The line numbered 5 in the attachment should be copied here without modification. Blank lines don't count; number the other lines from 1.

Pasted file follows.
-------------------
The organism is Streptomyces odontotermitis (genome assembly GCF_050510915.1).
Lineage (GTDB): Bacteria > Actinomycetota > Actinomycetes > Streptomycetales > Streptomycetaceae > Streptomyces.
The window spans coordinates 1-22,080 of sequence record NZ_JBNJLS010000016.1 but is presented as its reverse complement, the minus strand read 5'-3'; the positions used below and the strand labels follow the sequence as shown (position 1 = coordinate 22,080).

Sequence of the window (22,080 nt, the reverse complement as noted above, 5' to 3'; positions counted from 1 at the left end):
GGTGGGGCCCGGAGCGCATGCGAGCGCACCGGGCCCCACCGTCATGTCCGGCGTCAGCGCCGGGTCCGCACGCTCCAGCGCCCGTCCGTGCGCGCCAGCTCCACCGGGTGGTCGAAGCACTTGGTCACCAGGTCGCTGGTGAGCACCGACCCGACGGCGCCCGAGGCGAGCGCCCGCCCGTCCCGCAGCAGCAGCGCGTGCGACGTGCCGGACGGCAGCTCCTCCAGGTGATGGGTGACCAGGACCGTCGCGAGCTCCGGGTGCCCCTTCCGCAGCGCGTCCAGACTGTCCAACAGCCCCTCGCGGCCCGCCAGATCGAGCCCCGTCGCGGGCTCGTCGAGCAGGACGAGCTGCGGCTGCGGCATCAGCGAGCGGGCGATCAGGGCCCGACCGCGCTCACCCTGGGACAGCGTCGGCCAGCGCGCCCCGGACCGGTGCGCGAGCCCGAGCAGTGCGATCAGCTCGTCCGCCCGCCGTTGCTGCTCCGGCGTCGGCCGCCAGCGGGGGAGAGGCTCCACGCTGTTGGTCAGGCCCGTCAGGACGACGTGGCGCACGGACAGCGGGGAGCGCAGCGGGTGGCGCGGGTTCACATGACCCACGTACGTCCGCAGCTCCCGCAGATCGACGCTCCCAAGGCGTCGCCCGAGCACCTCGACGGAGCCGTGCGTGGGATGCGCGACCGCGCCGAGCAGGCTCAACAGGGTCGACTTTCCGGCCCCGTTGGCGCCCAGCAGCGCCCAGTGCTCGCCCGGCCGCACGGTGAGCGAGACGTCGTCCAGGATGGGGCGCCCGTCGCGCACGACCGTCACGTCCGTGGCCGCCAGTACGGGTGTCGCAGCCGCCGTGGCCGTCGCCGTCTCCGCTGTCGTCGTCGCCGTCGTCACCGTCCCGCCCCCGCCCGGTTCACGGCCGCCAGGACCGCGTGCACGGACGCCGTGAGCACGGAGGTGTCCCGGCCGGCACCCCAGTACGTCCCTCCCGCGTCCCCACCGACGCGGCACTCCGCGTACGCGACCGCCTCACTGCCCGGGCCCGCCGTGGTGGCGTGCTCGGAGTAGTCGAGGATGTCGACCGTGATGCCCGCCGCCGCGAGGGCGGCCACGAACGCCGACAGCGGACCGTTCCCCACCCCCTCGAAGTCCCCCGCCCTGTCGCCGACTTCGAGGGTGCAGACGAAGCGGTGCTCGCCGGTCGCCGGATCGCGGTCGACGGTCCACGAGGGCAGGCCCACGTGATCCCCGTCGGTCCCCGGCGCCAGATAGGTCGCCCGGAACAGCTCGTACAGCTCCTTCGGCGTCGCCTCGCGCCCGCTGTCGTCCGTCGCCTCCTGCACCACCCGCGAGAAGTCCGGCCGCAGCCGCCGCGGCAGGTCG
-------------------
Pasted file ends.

GGTGGGGCCCGGAGCGCATGCGAGCGCACCGGGCCCCACCGTCATGTCCGGCGTCAGCGCCGGGTCCGCACGCTCCAGCGCCCGTCCGTGCGCGCCAGCTCCACCGGGTGGTCGAAGCACTTGGTCACCAGGTCGCTGGTGAGCACCGACCCGACGGCGCCCGAGGCGAGCGCCCGCCCGTCCCGCAGCAGCAGCGCGTGCGACGTGCCGGACGGCAGCTCCTCCAGGTGATGGGTGACCAGGACCGTCGCGAGCTCCGGGTGCCCCTTCCGCAGCGCGTCCAGACTGTCCAACAGCCCCTCGCGGCCCGCCAGATCGAGCCCCGTCGCGGGCTCGTCGAGCAGGACGAGCTGCGGCTGCGGCATCAGCGAGCGGGCGATCAGGGCCCGACCGCGCTCACCCTGGGACAGCGTCGGCCAGCGCGCCCCGGACCGGTGCGCGAGCCCGAGCAGTGCGATCAGCTCGTCCGCCCGCCGTTGCTGCTCCGGCGTCGGCCGCCAGCGGGGGAGAGGCTCCACGCTGTTGGTCAGGCCCGTCAGGACGACGTGGCGCACGGACAGCGGGGAGCGCAGCGGGTGGCGCGGGTTCACATGACCCACGTACGTCCGCAGCTCCCGCAGATCGACGCTCCCAAGGCGTCGCCCGAGCACCTCGACGGAGCCGTGCGTGGGATGCGCGACCGCGCCGAGCAGGCTCAACAGGGTCGACTTTCCGGCCCCGTTGGCGCCCAGCAGCGCCCAGTGCTCGCCCGGCCGCACGGTGAGCGAGACGTCGTCCAGGATGGGGCGCCCGTCGCGCACGACCGTCACGTCCGTGGCCGCCAGTACGGGTGTCGCAGCCGCCGTGGCCGTCGCCGTCTCCGCTGTCGTCGTCGCCGTCGTCACCGTCCCGCCCCCGCCCGGTTCACGGCCGCCAGGACCGCGTGCACGGACGCCGTGAGCACGGAGGTGTCCCGGCCGGCACCCCAGTACGTCCCTCCCGCGTCCCCACCGACGCGGCACTCCGCGTACGCGACCGCCTCACTGCCCGGGCCCGCCGTGGTGGCGTGCTCGGAGTAGTCGAGGATGTCGACCGTGATGCCCGCCGCCGCGAGGGCGGCCACGAACGCCGACAGCGGACCGTTCCCCACCCCCTCGAAGTCCCCCGCCCTGTCGCCGACTTCGAGGGTGCAGACGAAGCGGTGCTCGCCGGTCGCCGGATCGCGGTCGACGGTCCACGAGGGCAGGCCCACGTGATCCCCGTCGGTCCCCGGCGCCAGATAGGTCGCCCGGAACAGCTCGTACAGCTCCTTCGGCGTCGCCTCGCGCCCGCTGTCGTCCGTCGCCTCCTGCACCACCCGCGAGAAGTCCGGCCGCAGCCGCCGCGGCAGGTCG